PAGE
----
Hey I appreciate the kudos! It would be awesome to see what you come up with. If I can help any, let me know!

    In case anyone is interested, I found some similar diodes of varying intensities and color temperatures with or without the PCBs included for a little less:

    Hi this might be a real noob question. But I see that you put the leds in parallel (3 leds/driver).

    The leds take about 3.6-3.8Vdc, but the driver gives 9-11V DC.

    Won't this overload the leds? As we provide too much voltage to them?

    Do you know how much load these light pods put on the electrical system of the Jeep? Is the load equal to the number of LED modules * 3 or do the LED drivers also act as transformers?

    Like any Light Bar there is a main positive and negative wire to power the whole system. Buy yourself a harness (like this one: and follow the schematic that comes with it. There are other options, but for single light bar installs, this is the easiest. If you are going to install mass acessories like in an off road vehicle, baja truck, etc, look at Painless or other companies for their accessory install kits.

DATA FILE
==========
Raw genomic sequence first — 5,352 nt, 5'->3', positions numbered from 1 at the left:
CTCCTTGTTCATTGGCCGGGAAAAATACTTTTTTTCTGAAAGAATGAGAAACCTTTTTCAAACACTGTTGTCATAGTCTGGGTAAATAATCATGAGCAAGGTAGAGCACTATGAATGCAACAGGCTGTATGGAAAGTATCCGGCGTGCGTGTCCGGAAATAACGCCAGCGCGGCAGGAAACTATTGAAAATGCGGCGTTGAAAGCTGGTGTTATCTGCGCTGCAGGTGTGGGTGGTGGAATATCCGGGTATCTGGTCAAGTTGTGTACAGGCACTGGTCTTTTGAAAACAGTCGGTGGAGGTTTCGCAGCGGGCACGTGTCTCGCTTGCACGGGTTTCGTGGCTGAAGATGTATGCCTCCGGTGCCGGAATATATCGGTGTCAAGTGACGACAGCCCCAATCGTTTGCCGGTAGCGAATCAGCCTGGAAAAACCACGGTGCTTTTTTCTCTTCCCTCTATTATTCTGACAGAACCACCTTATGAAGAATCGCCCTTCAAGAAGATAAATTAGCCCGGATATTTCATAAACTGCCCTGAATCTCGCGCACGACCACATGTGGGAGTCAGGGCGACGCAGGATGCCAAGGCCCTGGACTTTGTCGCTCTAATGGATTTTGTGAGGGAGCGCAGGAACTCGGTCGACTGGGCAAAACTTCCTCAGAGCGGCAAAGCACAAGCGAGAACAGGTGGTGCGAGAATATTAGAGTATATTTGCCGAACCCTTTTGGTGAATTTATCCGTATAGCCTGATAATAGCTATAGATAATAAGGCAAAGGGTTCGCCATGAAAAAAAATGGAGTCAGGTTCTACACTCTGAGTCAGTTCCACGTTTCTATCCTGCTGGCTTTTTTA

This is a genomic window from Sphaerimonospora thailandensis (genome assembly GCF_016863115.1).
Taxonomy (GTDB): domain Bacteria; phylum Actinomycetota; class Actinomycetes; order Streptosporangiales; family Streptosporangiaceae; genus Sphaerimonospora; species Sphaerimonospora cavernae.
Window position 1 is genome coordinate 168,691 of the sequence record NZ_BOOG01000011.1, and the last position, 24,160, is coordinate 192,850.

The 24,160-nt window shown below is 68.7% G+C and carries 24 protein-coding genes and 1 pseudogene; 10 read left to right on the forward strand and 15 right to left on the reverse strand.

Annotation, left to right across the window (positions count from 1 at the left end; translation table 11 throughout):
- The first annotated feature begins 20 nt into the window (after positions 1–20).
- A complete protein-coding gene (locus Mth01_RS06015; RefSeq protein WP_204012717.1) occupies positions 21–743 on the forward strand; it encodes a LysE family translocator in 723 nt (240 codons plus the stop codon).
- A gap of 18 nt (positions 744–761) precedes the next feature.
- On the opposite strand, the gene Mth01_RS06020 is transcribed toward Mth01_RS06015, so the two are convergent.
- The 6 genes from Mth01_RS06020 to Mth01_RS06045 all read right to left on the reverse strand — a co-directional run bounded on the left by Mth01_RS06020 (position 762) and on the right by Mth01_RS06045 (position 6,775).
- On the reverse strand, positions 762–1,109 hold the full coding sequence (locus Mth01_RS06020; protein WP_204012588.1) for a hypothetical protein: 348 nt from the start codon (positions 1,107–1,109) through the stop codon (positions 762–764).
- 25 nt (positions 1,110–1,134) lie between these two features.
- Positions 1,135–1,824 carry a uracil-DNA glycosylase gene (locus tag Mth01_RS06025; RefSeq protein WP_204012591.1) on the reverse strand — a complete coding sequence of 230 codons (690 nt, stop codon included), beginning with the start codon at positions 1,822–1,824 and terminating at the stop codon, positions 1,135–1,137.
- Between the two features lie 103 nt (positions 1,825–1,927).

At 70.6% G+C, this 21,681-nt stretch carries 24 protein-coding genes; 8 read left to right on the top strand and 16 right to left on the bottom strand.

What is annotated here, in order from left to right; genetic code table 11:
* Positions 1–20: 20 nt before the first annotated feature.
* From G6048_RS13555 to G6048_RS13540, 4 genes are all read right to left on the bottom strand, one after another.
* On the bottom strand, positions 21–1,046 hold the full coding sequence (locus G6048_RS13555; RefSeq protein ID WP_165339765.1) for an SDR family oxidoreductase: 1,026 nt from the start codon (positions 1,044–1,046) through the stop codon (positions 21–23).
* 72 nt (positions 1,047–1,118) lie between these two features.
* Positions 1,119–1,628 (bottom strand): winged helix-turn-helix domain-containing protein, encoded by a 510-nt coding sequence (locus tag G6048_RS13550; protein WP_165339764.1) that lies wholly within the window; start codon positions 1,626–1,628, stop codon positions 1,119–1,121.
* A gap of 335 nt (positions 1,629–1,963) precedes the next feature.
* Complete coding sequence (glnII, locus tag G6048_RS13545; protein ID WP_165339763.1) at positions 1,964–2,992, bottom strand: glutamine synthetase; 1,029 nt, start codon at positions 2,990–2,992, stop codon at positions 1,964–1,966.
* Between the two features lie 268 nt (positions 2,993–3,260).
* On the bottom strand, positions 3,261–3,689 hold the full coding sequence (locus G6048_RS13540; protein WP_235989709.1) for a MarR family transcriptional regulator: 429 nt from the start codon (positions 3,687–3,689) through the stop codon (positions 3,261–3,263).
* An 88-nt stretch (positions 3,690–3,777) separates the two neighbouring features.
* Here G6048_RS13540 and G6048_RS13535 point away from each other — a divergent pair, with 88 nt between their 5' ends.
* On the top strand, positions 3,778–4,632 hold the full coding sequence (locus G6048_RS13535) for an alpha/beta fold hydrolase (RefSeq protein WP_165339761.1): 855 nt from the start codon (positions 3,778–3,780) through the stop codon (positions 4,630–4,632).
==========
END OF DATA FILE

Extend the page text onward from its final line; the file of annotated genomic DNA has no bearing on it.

Hey 1775, can you up load some more pics and exact names of the parts you used?

    3 replies

    I can try and find my order history for ya. What type of pictures are you looking for?

    Up close pictures to show your components and assembly shots as you put it together. If you could find in your order history, it would be great to list the specifics if you could. I want to try and reproduce your project. Thanks for the quick reply!